When modern-day photography was invented in 1839, the only option available was black & white. It wasn’t until Kodachrome came around in 1935 that color photography became more widely available and started gaining popularity.
Black & white portraits are absolutely classic. Many times, you can have a standard beautiful image but when you make it black & white… it comes to LIFE!
I don’t know who said it, but it helped me find my personal style. About a year ago, I was lost and felt disconnected from my own work. Everybody told me that nothing was wrong, that my images were beautiful.
There is just something special about black & white imagery. Perhaps it’s the way we look back at the photographs of the masters like Richard Avedon, Peter Lindbergh and Ansel Adams to name a few, or perhaps it’s the way old movies have a specific feel to them as we watch them in monochrome.
Black & white photography has been around since the inception of photography, when the masters brought scenes of the west to life and changed the history of art forever.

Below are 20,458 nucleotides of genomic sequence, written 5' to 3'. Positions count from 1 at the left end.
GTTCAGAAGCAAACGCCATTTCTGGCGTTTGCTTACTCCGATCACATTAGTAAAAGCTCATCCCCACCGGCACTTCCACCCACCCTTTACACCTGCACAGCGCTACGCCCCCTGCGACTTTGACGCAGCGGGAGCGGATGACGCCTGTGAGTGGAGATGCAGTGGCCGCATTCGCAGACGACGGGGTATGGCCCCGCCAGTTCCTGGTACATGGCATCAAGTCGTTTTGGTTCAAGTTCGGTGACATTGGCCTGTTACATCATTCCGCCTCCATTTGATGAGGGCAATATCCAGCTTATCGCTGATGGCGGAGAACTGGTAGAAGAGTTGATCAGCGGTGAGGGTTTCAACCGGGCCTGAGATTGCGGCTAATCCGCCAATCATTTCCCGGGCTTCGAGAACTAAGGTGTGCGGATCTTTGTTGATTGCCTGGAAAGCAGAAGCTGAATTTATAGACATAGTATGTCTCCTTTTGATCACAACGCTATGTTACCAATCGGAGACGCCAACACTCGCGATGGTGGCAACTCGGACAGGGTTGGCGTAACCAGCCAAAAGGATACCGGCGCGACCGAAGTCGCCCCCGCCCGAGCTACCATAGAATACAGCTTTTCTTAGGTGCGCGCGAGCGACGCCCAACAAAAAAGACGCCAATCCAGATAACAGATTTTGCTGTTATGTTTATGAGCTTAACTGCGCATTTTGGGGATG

Until recently, I rarely ever photographed in black & white, but this past year I decided to add a new genre of women’s intimate portraits to my session offerings.
There are a number of ways you can create contrast in the studio. I love to use multiple lights, sometimes with hard modifiers, and then refine the look with negative and positive fill to create a full range of tones and make my images pop.
Looking back over my career for the last 20 years, there is a distinct line of when my work went from predominantly black & white to taking an immediate turn to color. It happened when I captured that first medium format digital image in 2004 and I never looked back.
When you are photographing a couple, you want to make sure you have a great tonal range. This really helps as we convert to black & white later while editing. Many of us look for contrast and texture while shooting for black & white and enhance these elements in post-production. Of course, there are multiple ways to get your Raw images converted, and in this article I have 5 tips for better black & white edits in Lightroom Classic.
As you cull your most recent wedding, you might be asking yourself, “When do I go black & white?” Throughout my career, I have displayed both color and black & white photos in my portfolio. I enjoy black & white images, because there’s simply something different to them.